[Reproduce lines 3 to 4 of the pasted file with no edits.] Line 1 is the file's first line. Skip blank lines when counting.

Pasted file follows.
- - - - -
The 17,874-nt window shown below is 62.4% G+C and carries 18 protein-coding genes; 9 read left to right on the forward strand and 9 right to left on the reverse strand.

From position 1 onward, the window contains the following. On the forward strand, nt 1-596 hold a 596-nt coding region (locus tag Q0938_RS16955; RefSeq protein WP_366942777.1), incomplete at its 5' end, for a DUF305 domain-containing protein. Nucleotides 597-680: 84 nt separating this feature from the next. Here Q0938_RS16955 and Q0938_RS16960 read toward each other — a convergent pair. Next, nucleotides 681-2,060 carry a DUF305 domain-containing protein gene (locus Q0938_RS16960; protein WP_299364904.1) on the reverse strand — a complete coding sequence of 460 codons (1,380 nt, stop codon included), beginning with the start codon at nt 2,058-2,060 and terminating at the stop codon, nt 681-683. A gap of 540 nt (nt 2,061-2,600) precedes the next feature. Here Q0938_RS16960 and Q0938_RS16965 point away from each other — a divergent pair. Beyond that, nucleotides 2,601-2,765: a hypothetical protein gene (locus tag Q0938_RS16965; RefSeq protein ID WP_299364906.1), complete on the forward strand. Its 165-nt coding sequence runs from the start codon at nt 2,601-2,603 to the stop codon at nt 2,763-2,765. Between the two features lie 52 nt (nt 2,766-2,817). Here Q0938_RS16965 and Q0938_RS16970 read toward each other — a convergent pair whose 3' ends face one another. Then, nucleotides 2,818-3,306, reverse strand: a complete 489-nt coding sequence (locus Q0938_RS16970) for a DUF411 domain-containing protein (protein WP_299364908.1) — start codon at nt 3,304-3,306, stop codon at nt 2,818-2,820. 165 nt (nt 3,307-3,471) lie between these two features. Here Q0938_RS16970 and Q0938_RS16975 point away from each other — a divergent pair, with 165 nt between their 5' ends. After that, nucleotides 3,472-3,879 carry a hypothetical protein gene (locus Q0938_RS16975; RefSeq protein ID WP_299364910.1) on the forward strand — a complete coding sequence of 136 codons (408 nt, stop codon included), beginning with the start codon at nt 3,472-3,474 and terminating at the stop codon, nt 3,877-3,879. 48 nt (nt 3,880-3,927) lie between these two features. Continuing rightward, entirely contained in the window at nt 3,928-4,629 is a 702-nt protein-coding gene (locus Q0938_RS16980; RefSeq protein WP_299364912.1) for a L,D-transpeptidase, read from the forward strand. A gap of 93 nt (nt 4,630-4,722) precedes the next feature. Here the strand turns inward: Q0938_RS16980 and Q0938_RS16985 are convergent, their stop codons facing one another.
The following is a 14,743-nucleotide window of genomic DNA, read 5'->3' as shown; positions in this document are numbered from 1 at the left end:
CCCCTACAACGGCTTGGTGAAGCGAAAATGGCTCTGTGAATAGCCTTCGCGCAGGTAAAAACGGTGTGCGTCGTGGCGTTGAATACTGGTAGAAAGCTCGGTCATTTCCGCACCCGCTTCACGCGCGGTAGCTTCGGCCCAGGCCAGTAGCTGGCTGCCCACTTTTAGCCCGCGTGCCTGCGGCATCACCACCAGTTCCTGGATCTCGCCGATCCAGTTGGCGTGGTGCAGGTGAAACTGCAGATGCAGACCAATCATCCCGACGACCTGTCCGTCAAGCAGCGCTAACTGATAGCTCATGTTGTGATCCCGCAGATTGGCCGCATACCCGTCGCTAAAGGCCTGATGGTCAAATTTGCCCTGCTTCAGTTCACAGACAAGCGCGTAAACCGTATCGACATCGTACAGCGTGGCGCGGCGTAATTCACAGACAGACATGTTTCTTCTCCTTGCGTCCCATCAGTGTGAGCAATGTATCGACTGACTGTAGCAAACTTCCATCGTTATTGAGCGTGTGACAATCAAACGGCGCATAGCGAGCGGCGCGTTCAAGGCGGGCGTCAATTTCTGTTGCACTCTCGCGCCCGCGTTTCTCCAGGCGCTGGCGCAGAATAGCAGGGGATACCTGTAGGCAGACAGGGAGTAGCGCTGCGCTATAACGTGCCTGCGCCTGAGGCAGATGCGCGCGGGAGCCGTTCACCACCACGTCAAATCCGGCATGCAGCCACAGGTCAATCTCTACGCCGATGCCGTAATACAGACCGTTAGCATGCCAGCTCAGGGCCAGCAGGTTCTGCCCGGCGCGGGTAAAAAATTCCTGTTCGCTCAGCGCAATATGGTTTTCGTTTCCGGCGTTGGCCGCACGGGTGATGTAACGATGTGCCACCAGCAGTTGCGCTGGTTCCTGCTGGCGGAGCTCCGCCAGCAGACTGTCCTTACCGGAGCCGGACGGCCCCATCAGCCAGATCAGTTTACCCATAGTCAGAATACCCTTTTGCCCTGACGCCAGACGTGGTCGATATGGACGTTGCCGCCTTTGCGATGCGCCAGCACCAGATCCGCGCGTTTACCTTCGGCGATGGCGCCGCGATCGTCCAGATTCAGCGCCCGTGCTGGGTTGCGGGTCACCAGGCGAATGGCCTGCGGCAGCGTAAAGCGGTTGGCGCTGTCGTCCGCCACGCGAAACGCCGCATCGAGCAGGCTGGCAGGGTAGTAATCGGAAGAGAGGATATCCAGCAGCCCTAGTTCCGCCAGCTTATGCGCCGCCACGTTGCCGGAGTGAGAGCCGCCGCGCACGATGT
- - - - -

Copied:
The following is a 14,743-nucleotide window of genomic DNA, read 5'->3' as shown; positions in this document are numbered from 1 at the left end:
CCCCTACAACGGCTTGGTGAAGCGAAAATGGCTCTGTGAATAGCCTTCGCGCAGGTAAAAACGGTGTGCGTCGTGGCGTTGAATACTGGTAGAAAGCTCGGTCATTTCCGCACCCGCTTCACGCGCGGTAGCTTCGGCCCAGGCCAGTAGCTGGCTGCCCACTTTTAGCCCGCGTGCCTGCGGCATCACCACCAGTTCCTGGATCTCGCCGATCCAGTTGGCGTGGTGCAGGTGAAACTGCAGATGCAGACCAATCATCCCGACGACCTGTCCGTCAAGCAGCGCTAACTGATAGCTCATGTTGTGATCCCGCAGATTGGCCGCATACCCGTCGCTAAAGGCCTGATGGTCAAATTTGCCCTGCTTCAGTTCACAGACAAGCGCGTAAACCGTATCGACATCGTACAGCGTGGCGCGGCGTAATTCACAGACAGACATGTTTCTTCTCCTTGCGTCCCATCAGTGTGAGCAATGTATCGACTGACTGTAGCAAACTTCCATCGTTATTGAGCGTGTGACAATCAAACGGCGCATAGCGAGCGGCGCGTTCAAGGCGGGCGTCAATTTCTGTTGCACTCTCGCGCCCGCGTTTCTCCAGGCGCTGGCGCAGAATAGCAGGGGATACCTGTAGGCAGACAGGGAGTAGCGCTGCGCTATAACGTGCCTGCGCCTGAGGCAGATGCGCGCGGGAGCCGTTCACCACCACGTCAAATCCGGCATGCAGCCACAGGTCAATCTCTACGCCGATGCCGTAATACAGACCGTTAGCATGCCAGCTCAGGGCCAGCAGGTTCTGCCCGGCGCGGGTAAAAAATTCCTGTTCGCTCAGCGCAATATGGTTTTCGTTTCCGGCGTTGGCCGCACGGGTGATGTAACGATGTGCCACCAGCAGTTGCGCTGGTTCCTGCTGGCGGAGCTCCGCCAGCAGACTGTCCTTACCGGAGCCGGACGGCCCCATCAGCCAGATCAGTTTACCCATAGTCAGAATACCCTTTTGCCCTGACGCCAGACGTGGTCGATATGGACGTTGCCGCCTTTGCGATGCGCCAGCACCAGATCCGCGCGTTTACCTTCGGCGATGGCGCCGCGATCGTCCAGATTCAGCGCCCGTGCTGGGTTGCGGGTCACCAGGCGAATGGCCTGCGGCAGCGTAAAGCGGTTGGCGCTGTCGTCCGCCACGCGAAACGCCGCATCGAGCAGGCTGGCAGGGTAGTAATCGGAAGAGAGGATATCCAGCAGCCCTAGTTCCGCCAGCTTATGCGCCGCCACGTTGCCGGAGTGAGAGCCGCCGCGCACGATGT